Not only did Dos Santos attempt to hide changes like this one in the 19-page document (and lie to another journalist in the process), Seth Fowler was copied on the exchange. More surprisingly, Fowler received Dos Santos’ answers to Donya’s questions before he told me that there was no way Dos Santos could have bypassed diversity review. When Fowler made that assertion, that Dos Santos’ couldn’t have gotten the wedding approved without involving queer people, he was in possession of emails from Dos Santos admitting to Donya that he had done just that.

That point is worth repeating: Seth Fowler, the most senior PR officer at DreamWorks Animation, made false statements about the company’s diversity safeguards while in possession of emails detailing how they were false, and tacitly allowed Dos Santos and Montgomery to misrepresent information to a journalist, in a way designed to discredit queer people.

While Donya ultimately decided against publishing her interview, she encouraged me to proceed with my own investigation, and in late April of 2019 I published my own work detailing that Dos Santos and Montgomery had bypassed diversity resources, and were directly responsible for the issues in LGBT depictions. Considering Dos Santos had already confessed this to Donya, and it was consistent with what other sources had told me, I felt incredibly confident in the piece.

I confess, I underestimated how much people really didn’t want to admit their trust was misplaced. While I expected the retaliation from DreamWorks (which canceled a major interview in response), as well as the attacks from the usual bigots online, I got attacked, passionately, by Voltron fans who refused to believe Dos Santos and Montgomery weren’t the perfect allies that we believed them to be. While I shared their frustration and can empathize with how difficult it is to acknowledge you’ve been played, the passionate and absolute defense from Dos Santos’ and Montgomery’s fans caught me off guard.

Despite that, the piece was overall well-received, and I decided to put Voltron to rest.

But, one thing kept bothering me – a source familiar with DreamWorks’ roadmap had said the cycle, the queer baiting and disappointment, would repeat.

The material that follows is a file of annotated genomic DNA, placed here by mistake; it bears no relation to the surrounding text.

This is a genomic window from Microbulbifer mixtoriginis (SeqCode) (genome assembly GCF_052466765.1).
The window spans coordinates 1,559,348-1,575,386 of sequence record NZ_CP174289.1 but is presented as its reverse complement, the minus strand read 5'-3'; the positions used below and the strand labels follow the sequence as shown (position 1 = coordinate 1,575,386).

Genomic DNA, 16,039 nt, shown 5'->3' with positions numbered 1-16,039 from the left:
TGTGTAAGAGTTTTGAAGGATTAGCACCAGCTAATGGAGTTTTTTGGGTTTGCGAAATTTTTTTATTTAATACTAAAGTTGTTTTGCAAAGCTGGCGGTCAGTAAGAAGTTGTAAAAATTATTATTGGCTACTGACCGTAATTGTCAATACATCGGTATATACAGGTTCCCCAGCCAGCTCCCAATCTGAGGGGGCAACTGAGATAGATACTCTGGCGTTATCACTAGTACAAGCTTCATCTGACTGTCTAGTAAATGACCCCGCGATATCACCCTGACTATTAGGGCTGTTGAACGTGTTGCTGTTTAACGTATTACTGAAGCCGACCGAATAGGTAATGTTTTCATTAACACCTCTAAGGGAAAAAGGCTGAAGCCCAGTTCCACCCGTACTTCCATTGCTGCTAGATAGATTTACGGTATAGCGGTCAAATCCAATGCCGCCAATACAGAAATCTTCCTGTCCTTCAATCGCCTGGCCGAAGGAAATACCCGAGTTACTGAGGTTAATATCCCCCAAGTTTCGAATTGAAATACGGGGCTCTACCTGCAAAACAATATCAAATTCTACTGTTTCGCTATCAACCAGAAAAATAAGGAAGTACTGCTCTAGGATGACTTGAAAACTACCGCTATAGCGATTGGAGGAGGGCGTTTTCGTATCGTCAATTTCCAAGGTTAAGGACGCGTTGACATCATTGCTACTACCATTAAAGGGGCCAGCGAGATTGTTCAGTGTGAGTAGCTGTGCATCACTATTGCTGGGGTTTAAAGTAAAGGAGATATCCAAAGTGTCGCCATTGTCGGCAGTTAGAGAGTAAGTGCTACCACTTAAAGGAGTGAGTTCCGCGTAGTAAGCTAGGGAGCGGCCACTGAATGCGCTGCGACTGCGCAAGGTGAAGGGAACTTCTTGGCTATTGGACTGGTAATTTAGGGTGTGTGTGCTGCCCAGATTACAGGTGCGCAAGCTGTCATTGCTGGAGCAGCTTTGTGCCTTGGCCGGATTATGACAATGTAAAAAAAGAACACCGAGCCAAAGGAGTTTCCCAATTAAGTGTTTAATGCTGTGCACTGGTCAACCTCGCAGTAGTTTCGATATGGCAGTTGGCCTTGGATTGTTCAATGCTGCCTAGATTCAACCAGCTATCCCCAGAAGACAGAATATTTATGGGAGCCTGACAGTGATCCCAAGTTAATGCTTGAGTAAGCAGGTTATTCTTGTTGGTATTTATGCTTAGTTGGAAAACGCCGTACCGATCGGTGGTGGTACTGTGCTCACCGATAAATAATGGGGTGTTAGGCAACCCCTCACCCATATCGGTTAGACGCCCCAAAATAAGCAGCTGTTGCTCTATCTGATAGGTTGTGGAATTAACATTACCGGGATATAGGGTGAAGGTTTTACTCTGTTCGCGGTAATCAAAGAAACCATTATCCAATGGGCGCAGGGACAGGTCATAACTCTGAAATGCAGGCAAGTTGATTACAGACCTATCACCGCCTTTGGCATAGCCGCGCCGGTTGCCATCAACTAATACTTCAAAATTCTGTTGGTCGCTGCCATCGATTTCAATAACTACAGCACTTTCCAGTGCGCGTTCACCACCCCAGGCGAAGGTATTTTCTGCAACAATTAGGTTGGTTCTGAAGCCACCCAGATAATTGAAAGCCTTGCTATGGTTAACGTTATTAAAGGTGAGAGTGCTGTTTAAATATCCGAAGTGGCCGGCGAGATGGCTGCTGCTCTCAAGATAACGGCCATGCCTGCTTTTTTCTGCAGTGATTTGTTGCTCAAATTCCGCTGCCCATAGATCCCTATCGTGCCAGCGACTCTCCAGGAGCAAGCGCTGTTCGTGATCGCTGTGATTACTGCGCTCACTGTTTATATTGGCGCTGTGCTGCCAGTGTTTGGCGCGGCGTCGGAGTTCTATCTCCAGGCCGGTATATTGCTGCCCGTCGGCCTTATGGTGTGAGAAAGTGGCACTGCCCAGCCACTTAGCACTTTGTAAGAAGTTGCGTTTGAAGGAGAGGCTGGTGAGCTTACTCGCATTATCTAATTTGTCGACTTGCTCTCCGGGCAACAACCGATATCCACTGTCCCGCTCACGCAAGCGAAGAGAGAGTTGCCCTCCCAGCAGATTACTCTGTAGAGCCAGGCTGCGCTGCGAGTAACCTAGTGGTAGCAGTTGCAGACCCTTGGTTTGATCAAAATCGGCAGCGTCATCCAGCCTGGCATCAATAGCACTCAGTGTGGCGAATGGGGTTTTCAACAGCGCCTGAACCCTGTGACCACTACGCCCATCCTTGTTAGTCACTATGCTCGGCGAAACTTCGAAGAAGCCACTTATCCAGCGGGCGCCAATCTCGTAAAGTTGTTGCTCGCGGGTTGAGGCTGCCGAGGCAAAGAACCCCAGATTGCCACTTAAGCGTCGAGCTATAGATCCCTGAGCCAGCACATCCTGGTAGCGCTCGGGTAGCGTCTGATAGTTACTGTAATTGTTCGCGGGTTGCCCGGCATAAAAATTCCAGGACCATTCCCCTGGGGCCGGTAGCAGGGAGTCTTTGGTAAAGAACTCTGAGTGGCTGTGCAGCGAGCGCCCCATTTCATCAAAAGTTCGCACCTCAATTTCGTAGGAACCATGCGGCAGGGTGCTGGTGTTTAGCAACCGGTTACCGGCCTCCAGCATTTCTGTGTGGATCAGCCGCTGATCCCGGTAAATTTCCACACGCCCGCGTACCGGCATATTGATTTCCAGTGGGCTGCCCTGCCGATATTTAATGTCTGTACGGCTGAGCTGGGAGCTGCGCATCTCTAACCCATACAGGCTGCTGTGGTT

I took a break from investigations for several months, worked on other pieces, got engaged to my boyfriend of several years, began planning a wedding, but I never got that warning out of my head. And it was echoed by other sources. Something bad was coming from DreamWorks.

I started looking more closely at She-Ra, and I started noticing similarities immediately. Like with Voltron, the show was positioning itself as gay friendly, without any primary gay characters. Like with Voltron, the show staff spoke openly about their commitment to diversity. I was already concerned the show was over-promising, so I started investigating.

After months of checking and rechecking, I am now confident enough in my data to share it – multiple independent sources confirmed to me that She-Ra is another Voltron—that DreamWorks and its partners early on in the show’s development rejected showrunner Noelle Stevenson’s plan for there to be a foreground LGBT character. However, they continued to market the show as though there would be a LGBT primary, encouraging young LGBT viewers to attach to the show, and leveraging Noelle’s previous work on LGBT content.

One source did say Stevenson, who is queer herself and has written several works with prominent LGBT characters, fought against the decision to exclude queer primary characters, but also confirmed that she was wholly aware her request had been rejected when she began teasing queer relationships in her show. While Stevenson did not go into the show with the intent to manipulate LGBT viewers, the source confirmed Stevenson allowed it to proceed, and intentionally played up romantic subtext between same-gendered characters (like Adora and Catra) to queer fans.

The baiting of a potential romantic relationship between Catra and Adora is significant, in that it has been teased through a variety of channels. Besides the subtext in the show itself, Stevenson has engaged in a tactic called “queer catching,” in which the creator uses out-of-show interviews and marketing to manipulate queer audiences.

In the 1990s, Subaru wanted to market to queer individuals, but didn’t want the boycotts and attention that openly courting queer buyers would bring in the less-accepting time. To accomplish this, they hired an ad firm to develop ads that would go unnoticed by straight consumers of the day, but would use language and images that queer people would notice and lock onto. This form of targeted marketing is similar to how Stevenson has manipulated queer audiences on She-Ra.